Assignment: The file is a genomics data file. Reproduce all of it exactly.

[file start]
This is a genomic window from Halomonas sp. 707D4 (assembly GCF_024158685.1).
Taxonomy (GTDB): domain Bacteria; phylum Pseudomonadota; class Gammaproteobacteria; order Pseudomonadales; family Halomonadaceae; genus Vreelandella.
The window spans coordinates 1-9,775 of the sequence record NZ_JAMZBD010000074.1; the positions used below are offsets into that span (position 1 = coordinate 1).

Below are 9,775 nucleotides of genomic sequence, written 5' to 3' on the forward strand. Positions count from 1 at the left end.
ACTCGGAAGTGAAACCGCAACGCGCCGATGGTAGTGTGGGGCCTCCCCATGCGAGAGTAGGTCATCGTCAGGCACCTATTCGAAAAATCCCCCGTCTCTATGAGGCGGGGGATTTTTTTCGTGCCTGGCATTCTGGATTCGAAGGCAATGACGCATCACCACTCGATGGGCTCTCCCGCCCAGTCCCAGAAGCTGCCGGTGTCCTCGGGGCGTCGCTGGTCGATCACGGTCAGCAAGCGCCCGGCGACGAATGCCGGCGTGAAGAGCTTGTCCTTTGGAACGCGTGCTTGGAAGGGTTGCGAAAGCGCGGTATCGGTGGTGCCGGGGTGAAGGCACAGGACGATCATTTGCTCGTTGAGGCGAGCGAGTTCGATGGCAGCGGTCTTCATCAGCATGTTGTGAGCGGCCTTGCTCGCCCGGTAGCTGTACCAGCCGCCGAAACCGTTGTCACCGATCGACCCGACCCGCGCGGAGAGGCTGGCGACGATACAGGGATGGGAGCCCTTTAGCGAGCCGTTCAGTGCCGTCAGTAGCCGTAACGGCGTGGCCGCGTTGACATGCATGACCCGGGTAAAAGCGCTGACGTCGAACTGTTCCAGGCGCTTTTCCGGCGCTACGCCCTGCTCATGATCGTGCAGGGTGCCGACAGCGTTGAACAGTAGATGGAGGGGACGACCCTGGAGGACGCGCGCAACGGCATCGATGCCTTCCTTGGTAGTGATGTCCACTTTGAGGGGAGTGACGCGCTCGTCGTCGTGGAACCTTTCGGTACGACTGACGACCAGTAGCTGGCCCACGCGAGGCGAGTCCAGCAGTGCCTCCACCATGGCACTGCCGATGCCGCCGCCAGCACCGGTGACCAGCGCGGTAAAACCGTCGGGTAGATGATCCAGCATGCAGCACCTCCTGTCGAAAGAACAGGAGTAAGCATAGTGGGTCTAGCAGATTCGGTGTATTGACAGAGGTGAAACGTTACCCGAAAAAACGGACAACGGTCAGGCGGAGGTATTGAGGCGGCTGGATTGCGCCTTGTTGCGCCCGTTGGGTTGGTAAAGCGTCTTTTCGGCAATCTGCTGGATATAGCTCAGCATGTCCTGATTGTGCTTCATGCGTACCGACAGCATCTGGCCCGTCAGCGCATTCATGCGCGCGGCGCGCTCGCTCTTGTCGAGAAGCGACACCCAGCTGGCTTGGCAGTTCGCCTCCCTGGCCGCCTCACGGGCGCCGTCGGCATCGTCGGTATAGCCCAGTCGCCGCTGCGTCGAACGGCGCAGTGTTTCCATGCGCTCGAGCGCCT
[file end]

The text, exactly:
This is a genomic window from Halomonas sp. 707D4 (assembly GCF_024158685.1).
Taxonomy (GTDB): domain Bacteria; phylum Pseudomonadota; class Gammaproteobacteria; order Pseudomonadales; family Halomonadaceae; genus Vreelandella.
The window spans coordinates 1-9,775 of the sequence record NZ_JAMZBD010000074.1; the positions used below are offsets into that span (position 1 = coordinate 1).

Below are 9,775 nucleotides of genomic sequence, written 5' to 3' on the forward strand. Positions count from 1 at the left end.
ACTCGGAAGTGAAACCGCAACGCGCCGATGGTAGTGTGGGGCCTCCCCATGCGAGAGTAGGTCATCGTCAGGCACCTATTCGAAAAATCCCCCGTCTCTATGAGGCGGGGGATTTTTTTCGTGCCTGGCATTCTGGATTCGAAGGCAATGACGCATCACCACTCGATGGGCTCTCCCGCCCAGTCCCAGAAGCTGCCGGTGTCCTCGGGGCGTCGCTGGTCGATCACGGTCAGCAAGCGCCCGGCGACGAATGCCGGCGTGAAGAGCTTGTCCTTTGGAACGCGTGCTTGGAAGGGTTGCGAAAGCGCGGTATCGGTGGTGCCGGGGTGAAGGCACAGGACGATCATTTGCTCGTTGAGGCGAGCGAGTTCGATGGCAGCGGTCTTCATCAGCATGTTGTGAGCGGCCTTGCTCGCCCGGTAGCTGTACCAGCCGCCGAAACCGTTGTCACCGATCGACCCGACCCGCGCGGAGAGGCTGGCGACGATACAGGGATGGGAGCCCTTTAGCGAGCCGTTCAGTGCCGTCAGTAGCCGTAACGGCGTGGCCGCGTTGACATGCATGACCCGGGTAAAAGCGCTGACGTCGAACTGTTCCAGGCGCTTTTCCGGCGCTACGCCCTGCTCATGATCGTGCAGGGTGCCGACAGCGTTGAACAGTAGATGGAGGGGACGACCCTGGAGGACGCGCGCAACGGCATCGATGCCTTCCTTGGTAGTGATGTCCACTTTGAGGGGAGTGACGCGCTCGTCGTCGTGGAACCTTTCGGTACGACTGACGACCAGTAGCTGGCCCACGCGAGGCGAGTCCAGCAGTGCCTCCACCATGGCACTGCCGATGCCGCCGCCAGCACCGGTGACCAGCGCGGTAAAACCGTCGGGTAGATGATCCAGCATGCAGCACCTCCTGTCGAAAGAACAGGAGTAAGCATAGTGGGTCTAGCAGATTCGGTGTATTGACAGAGGTGAAACGTTACCCGAAAAAACGGACAACGGTCAGGCGGAGGTATTGAGGCGGCTGGATTGCGCCTTGTTGCGCCCGTTGGGTTGGTAAAGCGTCTTTTCGGCAATCTGCTGGATATAGCTCAGCATGTCCTGATTGTGCTTCATGCGTACCGACAGCATCTGGCCCGTCAGCGCATTCATGCGCGCGGCGCGCTCGCTCTTGTCGAGAAGCGACACCCAGCTGGCTTGGCAGTTCGCCTCCCTGGCCGCCTCACGGGCGCCGTCGGCATCGTCGGTATAGCCCAGTCGCCGCTGCGTCGAACGGCGCAGTGTTTCCATGCGCTCGAGCGCCT